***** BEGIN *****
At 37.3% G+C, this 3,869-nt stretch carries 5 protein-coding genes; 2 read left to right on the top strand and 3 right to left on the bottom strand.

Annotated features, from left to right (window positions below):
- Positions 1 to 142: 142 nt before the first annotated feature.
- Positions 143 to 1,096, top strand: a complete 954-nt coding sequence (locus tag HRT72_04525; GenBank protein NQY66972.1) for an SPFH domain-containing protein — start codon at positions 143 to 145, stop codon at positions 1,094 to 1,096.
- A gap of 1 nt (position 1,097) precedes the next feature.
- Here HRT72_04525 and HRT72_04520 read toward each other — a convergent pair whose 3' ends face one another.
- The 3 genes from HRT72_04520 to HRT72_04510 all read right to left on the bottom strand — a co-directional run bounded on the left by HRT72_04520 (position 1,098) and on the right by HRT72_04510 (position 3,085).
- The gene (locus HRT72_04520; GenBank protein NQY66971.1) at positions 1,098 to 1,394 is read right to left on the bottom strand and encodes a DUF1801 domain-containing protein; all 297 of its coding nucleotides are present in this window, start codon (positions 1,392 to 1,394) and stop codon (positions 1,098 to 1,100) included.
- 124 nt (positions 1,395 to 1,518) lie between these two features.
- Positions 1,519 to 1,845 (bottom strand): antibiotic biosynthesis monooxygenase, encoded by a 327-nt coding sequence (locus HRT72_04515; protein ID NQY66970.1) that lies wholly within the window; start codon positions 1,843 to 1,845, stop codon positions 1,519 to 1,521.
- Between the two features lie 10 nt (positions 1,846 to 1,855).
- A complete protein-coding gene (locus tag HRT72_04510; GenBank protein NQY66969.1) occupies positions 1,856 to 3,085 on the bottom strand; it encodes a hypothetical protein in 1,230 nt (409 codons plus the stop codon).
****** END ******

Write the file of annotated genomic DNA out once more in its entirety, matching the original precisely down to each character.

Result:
At 37.3% G+C, this 3,869-nt stretch carries 5 protein-coding genes; 2 read left to right on the top strand and 3 right to left on the bottom strand.

Annotated features, from left to right (window positions below):
- Positions 1 to 142: 142 nt before the first annotated feature.
- Positions 143 to 1,096, top strand: a complete 954-nt coding sequence (locus tag HRT72_04525; GenBank protein NQY66972.1) for an SPFH domain-containing protein — start codon at positions 143 to 145, stop codon at positions 1,094 to 1,096.
- A gap of 1 nt (position 1,097) precedes the next feature.
- Here HRT72_04525 and HRT72_04520 read toward each other — a convergent pair whose 3' ends face one another.
- The 3 genes from HRT72_04520 to HRT72_04510 all read right to left on the bottom strand — a co-directional run bounded on the left by HRT72_04520 (position 1,098) and on the right by HRT72_04510 (position 3,085).
- The gene (locus HRT72_04520; GenBank protein NQY66971.1) at positions 1,098 to 1,394 is read right to left on the bottom strand and encodes a DUF1801 domain-containing protein; all 297 of its coding nucleotides are present in this window, start codon (positions 1,392 to 1,394) and stop codon (positions 1,098 to 1,100) included.
- 124 nt (positions 1,395 to 1,518) lie between these two features.
- Positions 1,519 to 1,845 (bottom strand): antibiotic biosynthesis monooxygenase, encoded by a 327-nt coding sequence (locus HRT72_04515; protein ID NQY66970.1) that lies wholly within the window; start codon positions 1,843 to 1,845, stop codon positions 1,519 to 1,521.
- Between the two features lie 10 nt (positions 1,846 to 1,855).
- A complete protein-coding gene (locus tag HRT72_04510; GenBank protein NQY66969.1) occupies positions 1,856 to 3,085 on the bottom strand; it encodes a hypothetical protein in 1,230 nt (409 codons plus the stop codon).